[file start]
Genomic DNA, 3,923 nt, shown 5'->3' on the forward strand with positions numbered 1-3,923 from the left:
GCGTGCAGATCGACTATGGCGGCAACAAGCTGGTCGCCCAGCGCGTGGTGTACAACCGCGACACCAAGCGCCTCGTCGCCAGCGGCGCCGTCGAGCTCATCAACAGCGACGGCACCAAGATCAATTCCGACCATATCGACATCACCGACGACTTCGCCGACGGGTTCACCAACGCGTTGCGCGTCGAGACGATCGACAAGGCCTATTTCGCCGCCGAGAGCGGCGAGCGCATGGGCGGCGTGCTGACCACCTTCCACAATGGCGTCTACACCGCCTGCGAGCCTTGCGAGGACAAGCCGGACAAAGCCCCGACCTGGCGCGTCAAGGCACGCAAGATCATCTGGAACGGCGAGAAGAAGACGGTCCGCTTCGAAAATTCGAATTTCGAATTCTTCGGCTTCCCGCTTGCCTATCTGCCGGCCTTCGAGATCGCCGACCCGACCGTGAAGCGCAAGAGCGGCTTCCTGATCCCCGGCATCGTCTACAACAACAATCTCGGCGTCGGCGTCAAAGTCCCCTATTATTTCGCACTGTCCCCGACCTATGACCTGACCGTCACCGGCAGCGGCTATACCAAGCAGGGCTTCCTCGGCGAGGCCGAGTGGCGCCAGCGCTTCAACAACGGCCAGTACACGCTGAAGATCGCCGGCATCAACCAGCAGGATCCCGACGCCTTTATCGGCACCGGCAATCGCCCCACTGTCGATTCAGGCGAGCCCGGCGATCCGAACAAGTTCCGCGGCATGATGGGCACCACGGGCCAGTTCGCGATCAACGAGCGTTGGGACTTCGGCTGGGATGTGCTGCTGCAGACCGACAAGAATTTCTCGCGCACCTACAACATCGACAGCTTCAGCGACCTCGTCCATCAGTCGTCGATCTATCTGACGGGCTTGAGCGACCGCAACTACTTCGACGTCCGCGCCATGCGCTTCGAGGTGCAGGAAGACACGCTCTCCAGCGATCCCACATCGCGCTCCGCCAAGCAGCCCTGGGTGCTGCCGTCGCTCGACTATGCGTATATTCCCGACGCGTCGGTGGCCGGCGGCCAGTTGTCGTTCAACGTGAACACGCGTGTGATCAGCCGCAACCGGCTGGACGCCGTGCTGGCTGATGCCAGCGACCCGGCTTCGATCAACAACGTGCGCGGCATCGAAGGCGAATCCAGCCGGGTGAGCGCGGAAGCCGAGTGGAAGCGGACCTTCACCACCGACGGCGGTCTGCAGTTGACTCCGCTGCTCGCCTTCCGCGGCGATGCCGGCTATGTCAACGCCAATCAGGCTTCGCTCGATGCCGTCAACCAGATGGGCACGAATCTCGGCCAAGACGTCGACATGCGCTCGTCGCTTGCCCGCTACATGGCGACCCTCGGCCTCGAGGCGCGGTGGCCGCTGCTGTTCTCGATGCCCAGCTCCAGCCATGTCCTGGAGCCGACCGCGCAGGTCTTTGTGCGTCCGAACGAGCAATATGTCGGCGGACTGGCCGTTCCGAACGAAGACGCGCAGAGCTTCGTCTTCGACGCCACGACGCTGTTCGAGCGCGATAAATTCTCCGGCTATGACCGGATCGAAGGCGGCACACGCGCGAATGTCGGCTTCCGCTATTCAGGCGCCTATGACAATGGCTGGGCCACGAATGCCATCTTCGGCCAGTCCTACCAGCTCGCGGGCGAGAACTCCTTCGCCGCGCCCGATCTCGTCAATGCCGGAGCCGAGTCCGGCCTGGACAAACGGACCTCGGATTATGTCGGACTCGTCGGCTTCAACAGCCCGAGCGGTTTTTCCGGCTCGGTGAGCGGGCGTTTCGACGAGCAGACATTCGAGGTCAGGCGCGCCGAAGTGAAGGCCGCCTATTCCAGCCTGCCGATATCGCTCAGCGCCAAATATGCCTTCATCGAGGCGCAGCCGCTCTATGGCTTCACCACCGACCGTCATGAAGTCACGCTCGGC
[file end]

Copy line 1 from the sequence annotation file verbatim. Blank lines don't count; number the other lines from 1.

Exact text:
Genomic DNA, 3,923 nt, shown 5'->3' on the forward strand with positions numbered 1-3,923 from the left: